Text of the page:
Special consumer notes to all potential newcomers to Sovereign Harbour, East Sussex. The following is not mentioned on any international or regional or local government or public authority or community websites, only this one. Consumers from other parts of the UK or Europe or North America or anywhere else who may be planning to own or lease any residential Sovereign Harbour property must be told well in advance by estate agents marketing Sovereign Harbour property that the annual flood defence and harbour charges they will have to pay for each property they buy or lease also carry huge but hitherto unrevealed additional implications and liabilities. The first is that this harbour charge - not an insurance - is not levied anywhere else in Britain or Europe or the world where there are other flood zones, harbours, marinas or beaches, not even in places with a similar littoral drift. The second is that a much wider geographical flood zone area than just Sovereign Harbour is involved, affecting 17,000 homes as far as Bexhill, yet only the 3,700 or so Sovereign Harbour residents are required to pay the cost. The third is the liability for continued payment will continue in perpetuity with all future buyers of that property. Yet all businesses including all developers and managers of Sovereign Harbour and beyond commercial properties and residential units are exempted, only residents are liable. A recent Member of Parliament has confirmed what local residents have long believed, that it is unfair and unjust to charge them only and the harbour charge should be revoked. Potential newcomers must know about this and what it costs (about £250 a year here in 2017, but nowhere else in the world demands it), in addition to local council taxes, management fees and ground rents or leases. An additional covenant applies to South Harbour residents whose properties are in the water feature precinct. They must pay an annual water feature charge, about £305 a year in 2017.
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Photos and text by Keith A. Forbes. After years abroad and both now disabled, he and his wife live in Sovereign Harbour. Keith is a member of The Society of Authors, an economic and investigative journalist and travel editor. Email him at email@example.com.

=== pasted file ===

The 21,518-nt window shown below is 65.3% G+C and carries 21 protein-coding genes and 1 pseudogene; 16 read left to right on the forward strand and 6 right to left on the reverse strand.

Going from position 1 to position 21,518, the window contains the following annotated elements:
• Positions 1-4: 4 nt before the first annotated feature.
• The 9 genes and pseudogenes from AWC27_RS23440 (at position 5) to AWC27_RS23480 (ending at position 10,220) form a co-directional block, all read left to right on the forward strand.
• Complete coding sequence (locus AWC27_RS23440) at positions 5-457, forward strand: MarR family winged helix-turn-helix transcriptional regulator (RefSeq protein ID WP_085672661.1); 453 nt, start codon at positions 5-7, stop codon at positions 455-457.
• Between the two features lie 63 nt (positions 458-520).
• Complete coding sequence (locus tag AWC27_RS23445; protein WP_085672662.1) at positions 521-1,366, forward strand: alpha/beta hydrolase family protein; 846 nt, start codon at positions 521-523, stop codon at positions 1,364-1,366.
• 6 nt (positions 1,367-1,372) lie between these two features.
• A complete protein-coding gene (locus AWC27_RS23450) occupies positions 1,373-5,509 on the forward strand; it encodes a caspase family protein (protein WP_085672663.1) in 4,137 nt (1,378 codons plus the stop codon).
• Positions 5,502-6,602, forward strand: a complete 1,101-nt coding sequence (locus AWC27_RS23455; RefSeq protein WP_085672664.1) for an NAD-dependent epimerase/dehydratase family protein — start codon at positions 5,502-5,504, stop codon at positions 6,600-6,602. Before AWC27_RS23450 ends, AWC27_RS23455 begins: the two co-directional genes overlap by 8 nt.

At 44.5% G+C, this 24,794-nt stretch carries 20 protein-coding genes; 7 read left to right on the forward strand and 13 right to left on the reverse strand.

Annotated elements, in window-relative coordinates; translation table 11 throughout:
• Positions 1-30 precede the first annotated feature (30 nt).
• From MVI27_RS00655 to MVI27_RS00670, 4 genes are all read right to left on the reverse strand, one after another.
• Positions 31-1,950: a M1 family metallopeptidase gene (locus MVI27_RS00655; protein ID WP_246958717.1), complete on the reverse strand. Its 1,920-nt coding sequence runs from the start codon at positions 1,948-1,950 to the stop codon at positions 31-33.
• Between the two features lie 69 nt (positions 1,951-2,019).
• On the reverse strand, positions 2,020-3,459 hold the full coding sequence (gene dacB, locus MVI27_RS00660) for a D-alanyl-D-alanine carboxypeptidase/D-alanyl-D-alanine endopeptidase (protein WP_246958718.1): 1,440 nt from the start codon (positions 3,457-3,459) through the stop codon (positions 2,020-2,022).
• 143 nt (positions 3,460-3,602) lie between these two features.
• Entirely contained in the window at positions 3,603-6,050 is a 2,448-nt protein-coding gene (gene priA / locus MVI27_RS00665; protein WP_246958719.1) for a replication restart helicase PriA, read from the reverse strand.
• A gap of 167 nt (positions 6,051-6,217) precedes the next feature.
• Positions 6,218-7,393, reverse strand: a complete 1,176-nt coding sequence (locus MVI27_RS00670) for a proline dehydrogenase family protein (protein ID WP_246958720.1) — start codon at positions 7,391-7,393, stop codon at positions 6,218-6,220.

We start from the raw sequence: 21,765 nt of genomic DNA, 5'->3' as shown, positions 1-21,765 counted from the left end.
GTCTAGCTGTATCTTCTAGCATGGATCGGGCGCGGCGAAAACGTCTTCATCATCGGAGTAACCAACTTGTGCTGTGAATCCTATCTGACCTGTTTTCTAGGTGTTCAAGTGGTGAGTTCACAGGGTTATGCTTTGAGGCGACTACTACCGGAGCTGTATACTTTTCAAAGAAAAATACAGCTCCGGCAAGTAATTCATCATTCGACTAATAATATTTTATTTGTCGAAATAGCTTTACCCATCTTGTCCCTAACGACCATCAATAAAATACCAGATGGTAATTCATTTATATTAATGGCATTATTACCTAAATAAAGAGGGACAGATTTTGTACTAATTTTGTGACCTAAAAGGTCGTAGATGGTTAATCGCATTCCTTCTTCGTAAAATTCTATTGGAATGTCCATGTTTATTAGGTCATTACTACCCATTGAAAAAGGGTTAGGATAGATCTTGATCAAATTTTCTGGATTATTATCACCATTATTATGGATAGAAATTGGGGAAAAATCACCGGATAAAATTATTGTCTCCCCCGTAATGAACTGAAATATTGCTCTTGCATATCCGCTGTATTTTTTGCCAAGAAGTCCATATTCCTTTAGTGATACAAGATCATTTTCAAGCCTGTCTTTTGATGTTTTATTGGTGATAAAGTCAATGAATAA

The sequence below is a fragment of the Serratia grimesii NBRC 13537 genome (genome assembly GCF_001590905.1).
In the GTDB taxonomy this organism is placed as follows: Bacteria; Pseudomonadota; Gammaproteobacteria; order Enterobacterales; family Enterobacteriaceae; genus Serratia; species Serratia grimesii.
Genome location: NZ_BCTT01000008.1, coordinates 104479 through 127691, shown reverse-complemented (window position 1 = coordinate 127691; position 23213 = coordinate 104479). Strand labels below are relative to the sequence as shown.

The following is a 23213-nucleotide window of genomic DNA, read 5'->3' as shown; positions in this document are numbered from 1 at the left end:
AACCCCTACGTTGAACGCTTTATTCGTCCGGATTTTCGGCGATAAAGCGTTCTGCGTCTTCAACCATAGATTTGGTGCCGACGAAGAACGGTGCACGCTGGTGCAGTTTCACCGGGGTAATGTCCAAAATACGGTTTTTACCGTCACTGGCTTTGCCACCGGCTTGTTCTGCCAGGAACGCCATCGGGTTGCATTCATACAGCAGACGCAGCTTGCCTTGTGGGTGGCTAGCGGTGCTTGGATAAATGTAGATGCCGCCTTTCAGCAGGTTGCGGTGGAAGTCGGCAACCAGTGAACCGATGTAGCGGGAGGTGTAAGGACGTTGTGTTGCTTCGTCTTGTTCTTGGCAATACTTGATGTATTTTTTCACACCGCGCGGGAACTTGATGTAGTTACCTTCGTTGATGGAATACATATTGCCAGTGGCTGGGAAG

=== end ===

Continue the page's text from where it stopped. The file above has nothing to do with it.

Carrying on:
Part of Sovereign Harbour
For its history see https://en.m.wikipedia.org/wiki/Sovereign_Harbour. It is 2.5 miles east of Eastbourne on the A259 Pevensey Bay Road going to Bexhill-On-Sea and Hastings. Developed by Carillion. Opened in 1993 by the late Princess Diana, it has over 600 permanent berths, with some 3,000 yachts visiting each year. Premier Marinas later bought the development from Carillion. The four marinas border the separate harbours. The Outer Harbour is tidal, whilst the Inner, South, North and West Harbours are entered through two high capacity locks, both manned 24 hours, 365 days a year, providing access to the sea irrespective of the state of the tide. All the many streets in the four residential areas have overseas names from exotic places (for example, Bermuda) around the world.
Premier Marina, which continues to manage it, see https://www.premiermarinas.com/uk-marina-locations/sovereign-harbour-marina-eastbourne, was later sold to the Blackrock UK Property Fund and most recently, on 12 May 2015 - see https://www.blackrock.com/corporate/en-gb/newsroom/press-releases/article/corporate-one/press-releases/wellcome-trust-acquires-premier-marinas-limited_GB - was sold to the Wellcome Trust health/art/life entity, see https://wellcome.ac.uk/ and https://wellcome.ac.uk/press-release/wellcome-trust-acquires-premier-marinas-limited-blackrock-uk-property-fund. Ownership of Sovereign Harbour by Premier Marinas and the Wellcome Trust means that all who own or long-lease property in Sovereign Harbour and their successors - but no one else among the 17,000 or so residents of the same flood zone area extending all the way to Bexhill, or in any other flood zone anywhere else in the UK or Europe or the world - must presently pay annually an Estate Rent Charge - see www.sovereignharbourgazette.org.uk/Estaterentcharge.htm - of the type found nowhere else on the world where there is a harbour, beaches, flood zone and littoral drift.